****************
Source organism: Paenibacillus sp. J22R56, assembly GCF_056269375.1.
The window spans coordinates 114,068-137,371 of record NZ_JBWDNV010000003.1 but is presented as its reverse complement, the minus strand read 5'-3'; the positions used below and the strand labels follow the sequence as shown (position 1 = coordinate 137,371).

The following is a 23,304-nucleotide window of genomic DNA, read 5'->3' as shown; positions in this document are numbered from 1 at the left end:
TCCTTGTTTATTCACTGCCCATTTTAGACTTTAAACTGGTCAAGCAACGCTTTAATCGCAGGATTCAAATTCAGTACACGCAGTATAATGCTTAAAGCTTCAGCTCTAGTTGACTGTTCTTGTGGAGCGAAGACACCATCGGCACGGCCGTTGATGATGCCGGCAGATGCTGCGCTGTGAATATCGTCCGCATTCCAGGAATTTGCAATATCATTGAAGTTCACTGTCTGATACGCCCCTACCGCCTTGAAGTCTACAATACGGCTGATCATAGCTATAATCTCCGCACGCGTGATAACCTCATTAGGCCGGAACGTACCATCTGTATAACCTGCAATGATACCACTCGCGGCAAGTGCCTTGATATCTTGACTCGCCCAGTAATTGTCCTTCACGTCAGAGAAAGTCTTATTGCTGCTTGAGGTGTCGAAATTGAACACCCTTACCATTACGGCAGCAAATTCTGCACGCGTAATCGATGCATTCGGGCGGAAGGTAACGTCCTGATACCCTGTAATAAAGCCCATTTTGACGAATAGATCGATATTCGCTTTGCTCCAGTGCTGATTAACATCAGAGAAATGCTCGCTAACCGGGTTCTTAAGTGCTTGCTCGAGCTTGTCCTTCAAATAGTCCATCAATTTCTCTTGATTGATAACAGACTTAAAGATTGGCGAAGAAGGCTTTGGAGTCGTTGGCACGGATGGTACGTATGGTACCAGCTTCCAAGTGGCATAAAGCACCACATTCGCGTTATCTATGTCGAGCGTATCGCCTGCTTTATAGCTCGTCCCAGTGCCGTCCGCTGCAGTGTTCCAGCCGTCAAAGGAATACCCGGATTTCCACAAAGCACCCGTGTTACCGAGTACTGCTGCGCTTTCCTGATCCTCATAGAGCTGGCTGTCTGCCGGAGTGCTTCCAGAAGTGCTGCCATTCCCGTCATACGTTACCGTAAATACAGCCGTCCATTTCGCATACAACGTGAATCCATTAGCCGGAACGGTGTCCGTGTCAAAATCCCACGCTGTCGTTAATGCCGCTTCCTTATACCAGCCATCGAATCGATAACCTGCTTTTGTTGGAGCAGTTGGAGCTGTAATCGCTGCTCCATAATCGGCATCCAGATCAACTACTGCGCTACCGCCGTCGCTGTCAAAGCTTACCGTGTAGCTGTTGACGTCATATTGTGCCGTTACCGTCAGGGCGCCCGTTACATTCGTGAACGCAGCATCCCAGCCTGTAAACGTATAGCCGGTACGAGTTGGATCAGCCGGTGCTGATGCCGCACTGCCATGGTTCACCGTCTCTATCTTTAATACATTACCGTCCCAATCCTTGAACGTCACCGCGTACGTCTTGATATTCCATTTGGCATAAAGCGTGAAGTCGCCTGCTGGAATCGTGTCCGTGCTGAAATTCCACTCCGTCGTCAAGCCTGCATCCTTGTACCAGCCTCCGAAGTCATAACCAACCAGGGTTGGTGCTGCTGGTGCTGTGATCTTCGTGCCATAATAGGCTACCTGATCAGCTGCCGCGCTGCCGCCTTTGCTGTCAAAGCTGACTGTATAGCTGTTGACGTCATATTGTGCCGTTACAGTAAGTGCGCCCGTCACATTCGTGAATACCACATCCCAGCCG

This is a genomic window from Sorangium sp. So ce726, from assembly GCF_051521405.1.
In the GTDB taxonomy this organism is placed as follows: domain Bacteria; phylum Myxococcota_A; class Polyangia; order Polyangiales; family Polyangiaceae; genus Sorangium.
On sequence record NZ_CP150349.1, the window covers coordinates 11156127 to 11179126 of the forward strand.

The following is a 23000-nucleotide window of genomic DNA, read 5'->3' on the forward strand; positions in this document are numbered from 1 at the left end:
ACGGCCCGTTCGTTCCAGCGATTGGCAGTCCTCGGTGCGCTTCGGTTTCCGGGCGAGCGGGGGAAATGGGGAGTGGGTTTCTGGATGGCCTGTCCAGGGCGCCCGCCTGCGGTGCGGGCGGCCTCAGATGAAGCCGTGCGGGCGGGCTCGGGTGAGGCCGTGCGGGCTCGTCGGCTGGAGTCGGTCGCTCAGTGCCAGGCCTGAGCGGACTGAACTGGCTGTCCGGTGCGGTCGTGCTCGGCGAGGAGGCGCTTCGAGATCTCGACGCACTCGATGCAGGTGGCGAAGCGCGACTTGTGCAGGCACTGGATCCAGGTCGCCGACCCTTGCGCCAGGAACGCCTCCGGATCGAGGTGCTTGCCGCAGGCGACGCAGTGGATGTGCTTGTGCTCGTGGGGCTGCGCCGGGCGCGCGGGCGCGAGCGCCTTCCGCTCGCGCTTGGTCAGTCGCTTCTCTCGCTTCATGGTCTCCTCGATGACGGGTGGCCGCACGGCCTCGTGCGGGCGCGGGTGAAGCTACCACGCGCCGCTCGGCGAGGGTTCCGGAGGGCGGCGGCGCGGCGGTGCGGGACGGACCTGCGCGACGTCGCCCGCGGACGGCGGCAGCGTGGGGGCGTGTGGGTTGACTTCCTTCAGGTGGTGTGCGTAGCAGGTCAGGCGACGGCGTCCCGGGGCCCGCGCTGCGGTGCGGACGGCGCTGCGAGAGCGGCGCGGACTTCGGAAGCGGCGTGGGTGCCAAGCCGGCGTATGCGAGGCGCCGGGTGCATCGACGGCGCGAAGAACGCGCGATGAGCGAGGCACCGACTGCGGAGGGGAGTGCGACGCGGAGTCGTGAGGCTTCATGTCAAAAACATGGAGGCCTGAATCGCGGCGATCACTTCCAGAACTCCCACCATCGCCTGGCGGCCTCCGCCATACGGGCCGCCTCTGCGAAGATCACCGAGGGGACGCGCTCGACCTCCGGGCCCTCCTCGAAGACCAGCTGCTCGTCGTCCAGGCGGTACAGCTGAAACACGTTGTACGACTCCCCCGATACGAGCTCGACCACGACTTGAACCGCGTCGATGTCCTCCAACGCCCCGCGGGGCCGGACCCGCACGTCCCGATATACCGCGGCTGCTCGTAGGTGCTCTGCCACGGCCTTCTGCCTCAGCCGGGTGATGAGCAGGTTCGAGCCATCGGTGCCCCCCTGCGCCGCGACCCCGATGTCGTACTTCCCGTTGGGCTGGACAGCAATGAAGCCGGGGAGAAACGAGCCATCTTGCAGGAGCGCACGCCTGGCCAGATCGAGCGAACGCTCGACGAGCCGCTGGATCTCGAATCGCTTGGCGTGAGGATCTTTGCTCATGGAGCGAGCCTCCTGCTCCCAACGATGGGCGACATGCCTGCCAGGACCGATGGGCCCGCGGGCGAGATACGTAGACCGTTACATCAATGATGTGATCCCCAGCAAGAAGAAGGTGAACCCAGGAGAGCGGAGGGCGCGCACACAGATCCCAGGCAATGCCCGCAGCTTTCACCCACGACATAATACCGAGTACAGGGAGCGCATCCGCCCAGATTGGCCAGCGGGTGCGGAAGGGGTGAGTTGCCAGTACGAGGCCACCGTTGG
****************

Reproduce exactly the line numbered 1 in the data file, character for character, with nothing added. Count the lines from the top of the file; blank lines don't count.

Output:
Source organism: Paenibacillus sp. J22R56, assembly GCF_056269375.1.